In the 10th century, the Kingdom of Asturias gave way to the Kingdom of León, and during the Middle Ages the geographic isolation of the territory made historical references scarce. Through the rebellion of Henry II of Castile in the 14th century, the Principality of Asturias was established. The most famous proponents of independence were Gonzalo Peláez and Queen Urraca, who while achieving significant victories were ultimately defeated by Castilian troops. After its integration into the Kingdom of Spain, Asturias provided the Spanish court with high-ranking aristocrats and played an important role in the colonization of the Americas. Since 1388, the heir to the Castilian (later Spanish) throne has been styled Prince of Asturias. In the 16th century, the population reached 100,000 for the first time, and within another century that number would double due to the arrival of American corn.
During the 18th century, Asturias was one of the centres of the Spanish Enlightenment. The renowned thinker Benito de Feijoo settled in the Benedictine Monastery of San Vicente de Oviedo. Gaspar Melchor de Jovellanos, a polymath and prominent reformer and politician of the late 18th century, was born in the seaside town of Gijón.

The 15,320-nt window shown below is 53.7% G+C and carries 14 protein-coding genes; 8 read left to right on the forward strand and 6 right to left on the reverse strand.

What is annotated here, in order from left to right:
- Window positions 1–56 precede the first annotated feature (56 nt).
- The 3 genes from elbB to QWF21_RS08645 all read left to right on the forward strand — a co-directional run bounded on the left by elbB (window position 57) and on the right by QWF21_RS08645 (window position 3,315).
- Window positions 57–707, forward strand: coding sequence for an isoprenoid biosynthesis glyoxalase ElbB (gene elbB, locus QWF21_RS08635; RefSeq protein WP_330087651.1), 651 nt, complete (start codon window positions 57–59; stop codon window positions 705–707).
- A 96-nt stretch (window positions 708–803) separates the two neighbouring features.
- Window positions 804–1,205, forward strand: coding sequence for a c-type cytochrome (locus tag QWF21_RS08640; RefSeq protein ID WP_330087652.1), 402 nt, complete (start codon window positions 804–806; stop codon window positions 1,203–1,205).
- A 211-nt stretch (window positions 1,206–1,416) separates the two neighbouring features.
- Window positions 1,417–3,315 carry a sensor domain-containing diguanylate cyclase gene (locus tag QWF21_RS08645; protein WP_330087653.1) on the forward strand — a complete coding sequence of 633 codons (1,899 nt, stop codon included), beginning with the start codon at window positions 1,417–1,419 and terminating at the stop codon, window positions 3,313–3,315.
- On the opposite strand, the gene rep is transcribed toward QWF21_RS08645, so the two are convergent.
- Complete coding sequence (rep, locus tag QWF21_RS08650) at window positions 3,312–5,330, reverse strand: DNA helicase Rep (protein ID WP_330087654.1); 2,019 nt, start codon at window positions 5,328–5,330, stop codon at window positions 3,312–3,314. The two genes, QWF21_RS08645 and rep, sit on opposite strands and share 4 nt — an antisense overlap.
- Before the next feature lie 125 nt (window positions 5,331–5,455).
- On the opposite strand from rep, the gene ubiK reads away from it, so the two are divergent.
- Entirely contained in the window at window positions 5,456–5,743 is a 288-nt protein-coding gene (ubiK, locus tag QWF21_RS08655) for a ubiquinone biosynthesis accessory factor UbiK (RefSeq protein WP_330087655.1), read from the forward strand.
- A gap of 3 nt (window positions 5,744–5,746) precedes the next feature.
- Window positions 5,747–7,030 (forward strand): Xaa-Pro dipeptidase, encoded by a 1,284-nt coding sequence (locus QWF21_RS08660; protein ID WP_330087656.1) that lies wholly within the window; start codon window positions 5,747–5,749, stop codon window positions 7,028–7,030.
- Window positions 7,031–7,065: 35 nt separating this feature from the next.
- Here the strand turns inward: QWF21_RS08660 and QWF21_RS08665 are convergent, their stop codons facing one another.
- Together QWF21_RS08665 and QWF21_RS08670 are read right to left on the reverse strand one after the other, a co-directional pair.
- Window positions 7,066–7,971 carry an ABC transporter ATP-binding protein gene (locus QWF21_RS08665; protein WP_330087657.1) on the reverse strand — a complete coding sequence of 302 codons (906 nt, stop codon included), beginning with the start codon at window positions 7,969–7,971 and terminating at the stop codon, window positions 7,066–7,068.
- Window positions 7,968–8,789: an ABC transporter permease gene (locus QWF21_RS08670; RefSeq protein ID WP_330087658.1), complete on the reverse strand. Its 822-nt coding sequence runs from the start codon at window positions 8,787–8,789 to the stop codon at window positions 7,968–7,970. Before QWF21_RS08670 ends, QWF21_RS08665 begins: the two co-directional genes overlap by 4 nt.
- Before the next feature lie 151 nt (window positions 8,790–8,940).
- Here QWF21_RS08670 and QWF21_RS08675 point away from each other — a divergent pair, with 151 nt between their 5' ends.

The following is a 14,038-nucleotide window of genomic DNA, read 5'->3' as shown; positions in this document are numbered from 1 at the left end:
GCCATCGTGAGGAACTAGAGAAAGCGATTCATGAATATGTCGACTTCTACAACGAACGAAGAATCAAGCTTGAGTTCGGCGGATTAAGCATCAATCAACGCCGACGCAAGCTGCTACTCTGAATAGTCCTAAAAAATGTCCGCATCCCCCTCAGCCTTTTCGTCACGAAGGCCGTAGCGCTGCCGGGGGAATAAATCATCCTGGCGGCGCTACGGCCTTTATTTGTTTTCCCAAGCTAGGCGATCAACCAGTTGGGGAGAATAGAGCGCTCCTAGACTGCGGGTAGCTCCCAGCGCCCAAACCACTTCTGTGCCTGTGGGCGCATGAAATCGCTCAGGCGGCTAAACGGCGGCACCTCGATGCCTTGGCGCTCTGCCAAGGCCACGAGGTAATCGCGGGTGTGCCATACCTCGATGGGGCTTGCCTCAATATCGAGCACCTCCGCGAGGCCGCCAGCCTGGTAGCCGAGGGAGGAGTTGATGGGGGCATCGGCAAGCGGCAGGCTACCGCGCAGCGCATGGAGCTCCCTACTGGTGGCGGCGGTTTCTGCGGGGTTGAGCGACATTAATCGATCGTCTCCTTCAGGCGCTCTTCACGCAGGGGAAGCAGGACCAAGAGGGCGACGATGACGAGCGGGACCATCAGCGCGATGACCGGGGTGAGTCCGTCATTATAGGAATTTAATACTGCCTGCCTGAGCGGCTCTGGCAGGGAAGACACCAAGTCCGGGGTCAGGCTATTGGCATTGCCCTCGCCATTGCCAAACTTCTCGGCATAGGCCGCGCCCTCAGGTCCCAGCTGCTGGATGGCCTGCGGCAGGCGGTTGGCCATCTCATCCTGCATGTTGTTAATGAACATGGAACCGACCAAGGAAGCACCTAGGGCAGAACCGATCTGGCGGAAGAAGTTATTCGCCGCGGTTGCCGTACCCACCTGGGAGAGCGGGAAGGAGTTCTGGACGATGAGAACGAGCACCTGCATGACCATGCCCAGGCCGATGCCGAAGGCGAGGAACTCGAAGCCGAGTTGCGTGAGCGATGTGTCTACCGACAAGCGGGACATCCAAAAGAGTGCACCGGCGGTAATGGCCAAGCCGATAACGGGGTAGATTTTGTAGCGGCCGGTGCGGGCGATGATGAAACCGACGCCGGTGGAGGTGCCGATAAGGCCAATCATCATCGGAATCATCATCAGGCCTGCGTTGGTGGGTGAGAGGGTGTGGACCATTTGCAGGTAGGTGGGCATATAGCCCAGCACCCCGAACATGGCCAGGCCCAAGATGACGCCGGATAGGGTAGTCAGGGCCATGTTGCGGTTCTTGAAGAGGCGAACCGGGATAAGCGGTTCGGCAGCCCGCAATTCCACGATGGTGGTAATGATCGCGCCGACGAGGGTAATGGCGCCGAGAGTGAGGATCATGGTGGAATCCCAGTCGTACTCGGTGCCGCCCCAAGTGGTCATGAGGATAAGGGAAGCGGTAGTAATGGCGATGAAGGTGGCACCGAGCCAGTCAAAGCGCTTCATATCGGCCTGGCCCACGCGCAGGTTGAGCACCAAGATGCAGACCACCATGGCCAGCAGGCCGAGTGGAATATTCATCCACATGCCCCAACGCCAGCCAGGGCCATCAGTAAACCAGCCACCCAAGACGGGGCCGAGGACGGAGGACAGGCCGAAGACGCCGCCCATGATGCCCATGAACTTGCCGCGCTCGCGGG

The Industrial Revolution came to Asturias after 1830 with the discovery and systematic exploitation of coal and iron resources. At the same time, there was significant migration to the Americas (especially Argentina, Uruguay, Puerto Rico, Cuba and Mexico); those who succeeded overseas often returned to their native land much wealthier. These entrepreneurs were known collectively as 'Indianos', for having visited and made their fortunes in the West Indies and beyond. The heritage of these wealthy families can still be seen in Asturias today: many large 'modernista' villas are dotted across the region, as well as cultural institutions such as free schools and public libraries.
Asturias played an important part in the events that led up to the Spanish Civil War. In 1934, the Marxist workers' movement fought the right-wing CEDA government of the Second Spanish Republic in the Revolution of Asturias. For a month, a socialist republic, proclaimed in October 1934 at Oviedo, was formed, with a Marxist administration. Troops under the command of a then-unknown general named Francisco Franco Bahamonde were brought from the North African colonies to put down the rebellion. Franco applied tactics normally reserved for overseas colonies, using troops of the Spanish Legion and Moroccan troops: ferocious oppression followed.
As a result, Asturias remained loyal to the democratic republican government during the Spanish Civil War, and was the scene of an extraordinary defence in extreme terrain, the Battle of El Mazuco. With Franco eventually gaining control of all Spain, Asturias — traditionally linked to the Spanish crown — was known merely as the "Province of Oviedo" from 1939 until Franco's death in 1975. The province's name was restored fully after the return of democracy to Spain, in 1977.